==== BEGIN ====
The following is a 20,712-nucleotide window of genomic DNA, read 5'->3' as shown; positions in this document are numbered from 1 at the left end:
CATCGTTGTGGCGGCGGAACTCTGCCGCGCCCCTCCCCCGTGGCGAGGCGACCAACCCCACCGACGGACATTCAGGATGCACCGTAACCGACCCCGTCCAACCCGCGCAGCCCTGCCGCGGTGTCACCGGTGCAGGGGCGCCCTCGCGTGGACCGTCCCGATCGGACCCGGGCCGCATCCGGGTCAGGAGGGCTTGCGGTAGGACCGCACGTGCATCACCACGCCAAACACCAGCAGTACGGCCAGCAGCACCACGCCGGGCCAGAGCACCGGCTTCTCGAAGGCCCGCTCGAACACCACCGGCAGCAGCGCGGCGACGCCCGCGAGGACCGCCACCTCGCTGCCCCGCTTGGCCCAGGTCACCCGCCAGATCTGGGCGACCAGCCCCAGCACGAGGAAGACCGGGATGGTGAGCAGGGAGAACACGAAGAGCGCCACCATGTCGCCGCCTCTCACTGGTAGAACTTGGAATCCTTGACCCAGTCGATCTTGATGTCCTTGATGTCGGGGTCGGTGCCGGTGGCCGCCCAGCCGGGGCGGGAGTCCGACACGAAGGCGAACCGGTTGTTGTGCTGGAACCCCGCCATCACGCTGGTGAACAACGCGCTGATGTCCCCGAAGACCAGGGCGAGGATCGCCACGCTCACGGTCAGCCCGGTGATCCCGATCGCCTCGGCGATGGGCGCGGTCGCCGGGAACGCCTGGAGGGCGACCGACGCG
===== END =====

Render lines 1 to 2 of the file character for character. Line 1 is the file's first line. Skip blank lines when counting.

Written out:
The following is a 20,712-nucleotide window of genomic DNA, read 5'->3' as shown; positions in this document are numbered from 1 at the left end:
CATCGTTGTGGCGGCGGAACTCTGCCGCGCCCCTCCCCCGTGGCGAGGCGACCAACCCCACCGACGGACATTCAGGATGCACCGTAACCGACCCCGTCCAACCCGCGCAGCCCTGCCGCGGTGTCACCGGTGCAGGGGCGCCCTCGCGTGGACCGTCCCGATCGGACCCGGGCCGCATCCGGGTCAGGAGGGCTTGCGGTAGGACCGCACGTGCATCACCACGCCAAACACCAGCAGTACGGCCAGCAGCACCACGCCGGGCCAGAGCACCGGCTTCTCGAAGGCCCGCTCGAACACCACCGGCAGCAGCGCGGCGACGCCCGCGAGGACCGCCACCTCGCTGCCCCGCTTGGCCCAGGTCACCCGCCAGATCTGGGCGACCAGCCCCAGCACGAGGAAGACCGGGATGGTGAGCAGGGAGAACACGAAGAGCGCCACCATGTCGCCGCCTCTCACTGGTAGAACTTGGAATCCTTGACCCAGTCGATCTTGATGTCCTTGATGTCGGGGTCGGTGCCGGTGGCCGCCCAGCCGGGGCGGGAGTCCGACACGAAGGCGAACCGGTTGTTGTGCTGGAACCCCGCCATCACGCTGGTGAACAACGCGCTGATGTCCCCGAAGACCAGGGCGAGGATCGCCACGCTCACGGTCAGCCCGGTGATCCCGATCGCCTCGGCGATGGGCGCGGTCGCCGGGAACGCCTGGAGGGCGACCGACGCG